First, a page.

Ashok—has responsibility to carry on the family, but very patriarchal in sexuality. Ashok Jatin: Ashok asks Jatin to do his duty as a husband. Ashok Radha: They never communicate in sex. Ashok celibates and oppresses the sexual desire of Radha. Only took having sex with Radha as her duty.
Jatin—victimized by tradition but also selfishly does the harm to Sita. • Jatin Sita: No love exists between them. : arranged marriage involved no love between he and Sita. Sita was also sacrificed in the relationship. : considered Sita as only a child-making machine. • Jatin Julie: Love and excitement make them together.
Places in the Family • Jatin’s room --posters on the wall show the personality of Jatin --place for Sita release herself • Kitchen -- also a place Sita and Radha communicate their love. • Balcony
Sita’s Influence on Radha ~by Grace Liu
Sita’s anti-traditional charactersRadha’s changingBoth women find a way out.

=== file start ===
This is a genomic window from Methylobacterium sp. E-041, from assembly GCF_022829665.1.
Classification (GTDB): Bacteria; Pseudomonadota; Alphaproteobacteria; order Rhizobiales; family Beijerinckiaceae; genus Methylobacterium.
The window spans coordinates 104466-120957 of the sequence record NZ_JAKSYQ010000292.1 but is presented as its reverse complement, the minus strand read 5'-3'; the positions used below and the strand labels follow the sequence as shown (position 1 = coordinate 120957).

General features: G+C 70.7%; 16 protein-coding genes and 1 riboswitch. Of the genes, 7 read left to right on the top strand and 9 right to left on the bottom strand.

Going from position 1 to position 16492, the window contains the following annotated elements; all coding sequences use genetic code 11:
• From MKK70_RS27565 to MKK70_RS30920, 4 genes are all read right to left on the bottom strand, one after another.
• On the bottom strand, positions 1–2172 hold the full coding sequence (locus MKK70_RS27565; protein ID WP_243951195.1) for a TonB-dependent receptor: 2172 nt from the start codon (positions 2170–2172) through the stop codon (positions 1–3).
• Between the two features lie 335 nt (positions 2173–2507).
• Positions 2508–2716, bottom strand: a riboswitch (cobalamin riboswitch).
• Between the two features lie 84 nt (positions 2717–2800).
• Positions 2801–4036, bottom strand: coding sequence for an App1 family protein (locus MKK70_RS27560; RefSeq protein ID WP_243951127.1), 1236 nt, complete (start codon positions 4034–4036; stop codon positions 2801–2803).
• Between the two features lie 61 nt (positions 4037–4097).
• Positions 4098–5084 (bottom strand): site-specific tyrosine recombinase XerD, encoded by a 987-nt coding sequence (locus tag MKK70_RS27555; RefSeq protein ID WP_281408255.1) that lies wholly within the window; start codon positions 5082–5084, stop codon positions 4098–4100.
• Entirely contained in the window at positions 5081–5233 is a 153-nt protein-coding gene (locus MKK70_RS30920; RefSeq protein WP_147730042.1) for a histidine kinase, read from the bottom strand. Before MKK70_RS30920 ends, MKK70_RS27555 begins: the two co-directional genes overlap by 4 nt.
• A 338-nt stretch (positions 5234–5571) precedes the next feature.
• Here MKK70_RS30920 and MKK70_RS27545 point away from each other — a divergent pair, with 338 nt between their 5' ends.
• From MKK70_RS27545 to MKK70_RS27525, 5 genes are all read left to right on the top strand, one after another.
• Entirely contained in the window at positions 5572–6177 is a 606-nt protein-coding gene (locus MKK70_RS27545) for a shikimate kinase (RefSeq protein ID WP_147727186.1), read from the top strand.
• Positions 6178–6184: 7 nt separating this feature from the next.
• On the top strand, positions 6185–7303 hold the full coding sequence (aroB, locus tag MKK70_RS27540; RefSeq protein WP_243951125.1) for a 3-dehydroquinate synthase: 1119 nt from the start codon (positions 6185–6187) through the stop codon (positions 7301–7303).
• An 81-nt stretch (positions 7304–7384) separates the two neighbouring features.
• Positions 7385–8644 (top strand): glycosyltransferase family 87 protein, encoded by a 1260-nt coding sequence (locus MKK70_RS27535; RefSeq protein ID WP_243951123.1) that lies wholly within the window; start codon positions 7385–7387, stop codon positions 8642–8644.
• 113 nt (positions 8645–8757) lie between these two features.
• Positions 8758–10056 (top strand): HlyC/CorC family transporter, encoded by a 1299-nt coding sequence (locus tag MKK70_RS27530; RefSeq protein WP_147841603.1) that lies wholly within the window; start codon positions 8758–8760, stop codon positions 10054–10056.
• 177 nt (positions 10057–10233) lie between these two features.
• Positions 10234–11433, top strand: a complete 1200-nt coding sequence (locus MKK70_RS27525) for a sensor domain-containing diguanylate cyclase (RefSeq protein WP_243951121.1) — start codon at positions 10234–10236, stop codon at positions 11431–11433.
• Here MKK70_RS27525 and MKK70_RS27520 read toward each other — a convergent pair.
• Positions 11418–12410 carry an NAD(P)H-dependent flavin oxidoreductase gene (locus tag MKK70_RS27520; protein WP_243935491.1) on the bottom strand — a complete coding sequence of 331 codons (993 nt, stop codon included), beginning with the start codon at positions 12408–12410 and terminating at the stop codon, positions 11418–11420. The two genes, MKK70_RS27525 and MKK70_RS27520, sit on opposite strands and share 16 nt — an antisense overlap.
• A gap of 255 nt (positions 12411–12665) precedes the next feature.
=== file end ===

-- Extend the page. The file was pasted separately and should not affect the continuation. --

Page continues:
Sita’s Inner Self-- Anti-traditional • Open / Out-going ex: Sita wears Jatin’s pants and dances with pop music. • Active in starting a relationship with Radha ex: Sita kisses Radha actively.
Believe women is not subordinate to men ex: Sita’s view toward the queen in the mythology and women’s devotion-- women should find a way out instead of lacking choices
Fight for her dignity instead of being mild ex: Sita calls Jatin a fool and slaps him on his face.
Sita’s Outside Behaviors--Traditional Play a role well as a WIFE
Sita’s Influence on Radha • Anti-traditional way of thinking as a WOMAN • Women should not be subordinate to men. • Women and men are equal.
Sita’s Influences • Sita kisses Radha actively. • Radha rinses Sita’s hair with oil. => intimacy • Sita expresses her opinion toward the queen in the mythology, which changes Radha’s traditional opinion.
Radha’s Changes • Radha refuses to feed Bigi, and ask Ashok to do. • Both Sita and Radha refuse to make love to their own husbands. • Sita and Radha dress up well, and dance with pop music. • Radha refuses to make love to Ashok.
Background • Migration to India, Calcutta • 1949 – Communist victory • landowners, merchants and intellectuals • Sino-Indian War • Caste System • Economy (source)